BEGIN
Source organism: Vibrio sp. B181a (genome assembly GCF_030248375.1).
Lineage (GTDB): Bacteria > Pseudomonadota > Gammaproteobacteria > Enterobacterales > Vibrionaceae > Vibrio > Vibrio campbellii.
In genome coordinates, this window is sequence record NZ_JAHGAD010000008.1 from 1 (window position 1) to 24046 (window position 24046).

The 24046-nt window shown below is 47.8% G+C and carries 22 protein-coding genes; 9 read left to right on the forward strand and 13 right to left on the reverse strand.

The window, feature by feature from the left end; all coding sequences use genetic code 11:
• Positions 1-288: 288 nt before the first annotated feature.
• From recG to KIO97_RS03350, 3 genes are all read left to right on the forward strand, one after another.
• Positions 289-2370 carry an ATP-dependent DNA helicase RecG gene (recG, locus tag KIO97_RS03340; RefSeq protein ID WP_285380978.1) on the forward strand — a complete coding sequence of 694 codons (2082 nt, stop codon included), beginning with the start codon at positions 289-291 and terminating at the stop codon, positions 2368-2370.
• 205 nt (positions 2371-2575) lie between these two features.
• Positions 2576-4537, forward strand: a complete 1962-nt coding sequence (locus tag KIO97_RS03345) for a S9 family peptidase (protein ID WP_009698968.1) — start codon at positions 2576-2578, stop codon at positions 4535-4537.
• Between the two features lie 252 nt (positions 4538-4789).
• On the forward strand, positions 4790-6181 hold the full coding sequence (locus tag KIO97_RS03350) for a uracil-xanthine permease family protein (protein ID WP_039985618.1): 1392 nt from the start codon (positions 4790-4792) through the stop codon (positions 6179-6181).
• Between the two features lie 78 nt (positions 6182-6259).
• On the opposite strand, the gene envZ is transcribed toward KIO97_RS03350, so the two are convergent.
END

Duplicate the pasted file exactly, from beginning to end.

Source organism: Vibrio sp. B181a (genome assembly GCF_030248375.1).
Lineage (GTDB): Bacteria > Pseudomonadota > Gammaproteobacteria > Enterobacterales > Vibrionaceae > Vibrio > Vibrio campbellii.
In genome coordinates, this window is sequence record NZ_JAHGAD010000008.1 from 1 (window position 1) to 24046 (window position 24046).

The 24046-nt window shown below is 47.8% G+C and carries 22 protein-coding genes; 9 read left to right on the forward strand and 13 right to left on the reverse strand.

The window, feature by feature from the left end; all coding sequences use genetic code 11:
• Positions 1-288: 288 nt before the first annotated feature.
• From recG to KIO97_RS03350, 3 genes are all read left to right on the forward strand, one after another.
• Positions 289-2370 carry an ATP-dependent DNA helicase RecG gene (recG, locus tag KIO97_RS03340; RefSeq protein ID WP_285380978.1) on the forward strand — a complete coding sequence of 694 codons (2082 nt, stop codon included), beginning with the start codon at positions 289-291 and terminating at the stop codon, positions 2368-2370.
• 205 nt (positions 2371-2575) lie between these two features.
• Positions 2576-4537, forward strand: a complete 1962-nt coding sequence (locus tag KIO97_RS03345) for a S9 family peptidase (protein ID WP_009698968.1) — start codon at positions 2576-2578, stop codon at positions 4535-4537.
• Between the two features lie 252 nt (positions 4538-4789).
• On the forward strand, positions 4790-6181 hold the full coding sequence (locus tag KIO97_RS03350) for a uracil-xanthine permease family protein (protein ID WP_039985618.1): 1392 nt from the start codon (positions 4790-4792) through the stop codon (positions 6179-6181).
• Between the two features lie 78 nt (positions 6182-6259).
• On the opposite strand, the gene envZ is transcribed toward KIO97_RS03350, so the two are convergent.